We understand now that the Enlightenment’s deist perspective represents the second beat. It was “Nature’s God,” as Jefferson put it. This same lineage of thought continues to our moment but has reached great sophistication. Evolutionary theory and evolutionary biology points to the idea that something transcendent embeds itself in evolution as a catalyst for its forward motion—an impersonal presence of the divine. It is not overt, but hidden—while showing itself indirectly. What we now call “natural theology” is a theological and scientific process of discernment that recognizes the “rooted” quality of spirit, its immanence in evolution, as the truth of evolution itself. It is in this sense that cosmic evolution offers—as Steve McIntosh argues in The Presence of the Infinite—a rich spiritual teaching to us.

But, to complete our argument, we can say that natural evolution is not self-sufficient and not entirely self-organizing. It is too complex and has too many moving parts. Entropy is too powerful. Not unlike computer software, evolution is prone to dead ends, fits and starts, and even crashes—in certain localities, it winds down and eventually goes off its own rails. It has fatal bugs. Its high functionality and rich versatility guarantees that there must be such unsolved problems. And that’s why the programmer must intervene to set the program straight. Such moments of direct revelation or divine guidance are always adapted to the situation at hand. They sometimes demand epochal interventions.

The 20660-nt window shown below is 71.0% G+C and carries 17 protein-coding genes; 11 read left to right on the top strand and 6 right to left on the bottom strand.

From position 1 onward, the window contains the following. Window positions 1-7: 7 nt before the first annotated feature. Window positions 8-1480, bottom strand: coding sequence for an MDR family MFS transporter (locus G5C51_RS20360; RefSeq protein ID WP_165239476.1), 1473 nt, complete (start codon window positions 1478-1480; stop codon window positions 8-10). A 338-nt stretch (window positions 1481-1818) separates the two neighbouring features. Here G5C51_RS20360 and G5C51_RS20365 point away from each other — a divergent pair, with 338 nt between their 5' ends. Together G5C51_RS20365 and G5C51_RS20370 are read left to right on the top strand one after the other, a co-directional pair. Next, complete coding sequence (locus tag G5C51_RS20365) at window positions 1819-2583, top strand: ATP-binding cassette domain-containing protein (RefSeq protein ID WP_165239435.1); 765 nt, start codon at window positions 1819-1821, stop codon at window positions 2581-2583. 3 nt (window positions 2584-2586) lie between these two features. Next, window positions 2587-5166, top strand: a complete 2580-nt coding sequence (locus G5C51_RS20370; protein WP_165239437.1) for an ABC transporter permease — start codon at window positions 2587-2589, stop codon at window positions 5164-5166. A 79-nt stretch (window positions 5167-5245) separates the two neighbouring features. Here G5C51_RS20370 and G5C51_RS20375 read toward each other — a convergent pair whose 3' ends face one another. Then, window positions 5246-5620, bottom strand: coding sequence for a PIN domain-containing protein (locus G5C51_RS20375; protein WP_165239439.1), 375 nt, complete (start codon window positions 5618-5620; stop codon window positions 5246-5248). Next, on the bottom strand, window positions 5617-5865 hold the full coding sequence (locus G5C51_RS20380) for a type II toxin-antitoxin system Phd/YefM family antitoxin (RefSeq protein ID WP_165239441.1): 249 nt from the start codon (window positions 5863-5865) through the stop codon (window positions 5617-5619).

For, if the universe really has a Creator who is loving, such would have to be the case. Love means relationship. It entails engagement. And if it involves a Father-Mother Creator, it is parental. And further, the divine hand is artful in its applications—consummately skillful. All parents are engaged with their sons and daughters, but wise parents only intervene to redirect their kids’ activity when these kids are truly ready for it. The “kids” will have exhausted their free-will prerogatives during the process of exercising them; they will have reached a tipping point where they have earned their parents’ effort to further their education. They can even demand such attention, in prayer. But the divine sees all and knows all. It has a higher purpose that transcends the emergencies that troubles the children. God is willing to pay a premium in the universe by making allowance for first-hand, raw experience of his creatures. In a sense, cosmic evolution IS this experience. And the rhythm of divine revelation is consistent with this requirement.